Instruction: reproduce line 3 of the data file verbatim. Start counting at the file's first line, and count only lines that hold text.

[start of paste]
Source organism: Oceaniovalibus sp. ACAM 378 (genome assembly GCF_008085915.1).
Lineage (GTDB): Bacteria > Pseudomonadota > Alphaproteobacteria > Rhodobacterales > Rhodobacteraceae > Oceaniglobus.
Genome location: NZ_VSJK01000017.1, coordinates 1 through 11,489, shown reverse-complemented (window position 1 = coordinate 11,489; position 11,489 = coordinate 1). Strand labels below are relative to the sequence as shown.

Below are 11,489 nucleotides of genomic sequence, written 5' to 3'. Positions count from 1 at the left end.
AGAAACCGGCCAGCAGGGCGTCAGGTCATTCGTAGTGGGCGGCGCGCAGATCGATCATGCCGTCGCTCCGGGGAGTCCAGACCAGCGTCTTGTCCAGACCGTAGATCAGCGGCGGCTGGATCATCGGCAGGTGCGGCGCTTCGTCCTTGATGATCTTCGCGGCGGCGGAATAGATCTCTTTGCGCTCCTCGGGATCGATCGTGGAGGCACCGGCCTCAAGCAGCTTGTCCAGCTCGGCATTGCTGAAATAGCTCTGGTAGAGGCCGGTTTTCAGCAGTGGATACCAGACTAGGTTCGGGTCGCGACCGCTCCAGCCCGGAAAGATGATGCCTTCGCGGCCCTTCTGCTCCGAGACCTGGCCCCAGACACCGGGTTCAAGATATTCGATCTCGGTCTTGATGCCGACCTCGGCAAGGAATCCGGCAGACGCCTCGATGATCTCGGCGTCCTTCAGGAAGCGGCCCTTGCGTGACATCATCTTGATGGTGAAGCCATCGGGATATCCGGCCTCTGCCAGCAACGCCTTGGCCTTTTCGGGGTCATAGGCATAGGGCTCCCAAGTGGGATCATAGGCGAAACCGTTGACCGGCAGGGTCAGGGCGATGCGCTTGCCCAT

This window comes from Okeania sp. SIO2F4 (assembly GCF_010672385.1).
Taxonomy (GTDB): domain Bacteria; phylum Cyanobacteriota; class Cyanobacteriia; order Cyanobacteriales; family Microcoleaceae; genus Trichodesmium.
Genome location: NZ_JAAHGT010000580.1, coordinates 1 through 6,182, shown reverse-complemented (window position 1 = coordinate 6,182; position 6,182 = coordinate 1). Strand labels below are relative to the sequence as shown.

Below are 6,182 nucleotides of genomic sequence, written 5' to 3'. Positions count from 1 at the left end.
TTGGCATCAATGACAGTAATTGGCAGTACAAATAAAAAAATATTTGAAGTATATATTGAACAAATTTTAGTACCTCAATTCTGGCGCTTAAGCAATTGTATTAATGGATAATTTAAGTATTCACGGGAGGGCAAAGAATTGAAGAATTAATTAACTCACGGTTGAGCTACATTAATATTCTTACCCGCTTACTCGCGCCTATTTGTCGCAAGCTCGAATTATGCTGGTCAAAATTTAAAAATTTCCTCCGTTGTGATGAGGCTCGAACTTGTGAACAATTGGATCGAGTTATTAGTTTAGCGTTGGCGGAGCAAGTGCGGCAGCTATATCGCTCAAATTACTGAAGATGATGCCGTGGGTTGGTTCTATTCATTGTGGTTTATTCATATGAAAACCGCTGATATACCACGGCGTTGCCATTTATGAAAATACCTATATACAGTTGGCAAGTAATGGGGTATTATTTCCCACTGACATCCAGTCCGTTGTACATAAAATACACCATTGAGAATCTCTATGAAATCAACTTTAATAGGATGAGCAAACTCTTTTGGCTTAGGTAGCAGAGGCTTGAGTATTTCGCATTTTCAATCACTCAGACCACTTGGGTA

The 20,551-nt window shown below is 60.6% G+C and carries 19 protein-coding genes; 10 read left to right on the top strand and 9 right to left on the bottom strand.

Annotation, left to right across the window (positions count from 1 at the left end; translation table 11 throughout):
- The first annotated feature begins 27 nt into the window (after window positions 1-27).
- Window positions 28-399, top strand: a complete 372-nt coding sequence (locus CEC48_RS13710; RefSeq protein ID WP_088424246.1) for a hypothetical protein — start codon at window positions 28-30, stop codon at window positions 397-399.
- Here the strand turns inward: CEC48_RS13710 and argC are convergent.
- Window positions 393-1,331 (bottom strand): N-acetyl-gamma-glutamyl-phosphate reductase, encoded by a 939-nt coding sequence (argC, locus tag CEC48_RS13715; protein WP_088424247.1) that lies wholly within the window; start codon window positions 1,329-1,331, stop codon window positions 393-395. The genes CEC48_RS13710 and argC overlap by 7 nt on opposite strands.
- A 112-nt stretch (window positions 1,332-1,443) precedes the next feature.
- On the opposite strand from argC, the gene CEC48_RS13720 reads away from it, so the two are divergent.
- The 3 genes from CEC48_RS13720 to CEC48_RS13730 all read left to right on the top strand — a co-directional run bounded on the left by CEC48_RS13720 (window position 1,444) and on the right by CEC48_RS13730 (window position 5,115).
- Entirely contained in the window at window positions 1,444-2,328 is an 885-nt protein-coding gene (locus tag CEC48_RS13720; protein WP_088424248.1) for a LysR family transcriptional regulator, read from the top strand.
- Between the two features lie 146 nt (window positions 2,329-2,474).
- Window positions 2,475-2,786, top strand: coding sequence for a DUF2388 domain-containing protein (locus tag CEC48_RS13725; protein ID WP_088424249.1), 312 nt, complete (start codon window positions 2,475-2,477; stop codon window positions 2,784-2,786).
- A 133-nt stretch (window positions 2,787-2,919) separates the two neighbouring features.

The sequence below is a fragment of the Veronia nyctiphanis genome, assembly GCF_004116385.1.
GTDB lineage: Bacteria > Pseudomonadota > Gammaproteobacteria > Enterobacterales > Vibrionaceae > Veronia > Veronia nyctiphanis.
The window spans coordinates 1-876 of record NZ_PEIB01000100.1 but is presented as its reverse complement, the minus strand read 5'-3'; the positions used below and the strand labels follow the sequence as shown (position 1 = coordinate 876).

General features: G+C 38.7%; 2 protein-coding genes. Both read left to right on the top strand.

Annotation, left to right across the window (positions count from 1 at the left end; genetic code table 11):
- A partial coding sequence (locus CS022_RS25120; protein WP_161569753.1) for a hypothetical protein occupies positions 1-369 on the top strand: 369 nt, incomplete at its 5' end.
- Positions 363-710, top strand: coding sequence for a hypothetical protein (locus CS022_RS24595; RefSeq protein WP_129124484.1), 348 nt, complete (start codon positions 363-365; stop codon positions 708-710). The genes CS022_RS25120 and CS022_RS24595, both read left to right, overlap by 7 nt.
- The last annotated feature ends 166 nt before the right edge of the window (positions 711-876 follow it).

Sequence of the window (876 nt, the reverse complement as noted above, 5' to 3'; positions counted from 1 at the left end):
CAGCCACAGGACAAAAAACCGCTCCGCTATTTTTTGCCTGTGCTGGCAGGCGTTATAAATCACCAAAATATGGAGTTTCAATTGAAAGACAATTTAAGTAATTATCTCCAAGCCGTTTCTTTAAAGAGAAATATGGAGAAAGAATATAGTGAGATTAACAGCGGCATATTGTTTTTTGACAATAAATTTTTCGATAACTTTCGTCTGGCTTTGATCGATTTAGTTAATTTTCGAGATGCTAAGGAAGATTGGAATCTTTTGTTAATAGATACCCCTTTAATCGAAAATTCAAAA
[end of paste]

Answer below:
Genome location: NZ_VSJK01000017.1, coordinates 1 through 11,489, shown reverse-complemented (window position 1 = coordinate 11,489; position 11,489 = coordinate 1). Strand labels below are relative to the sequence as shown.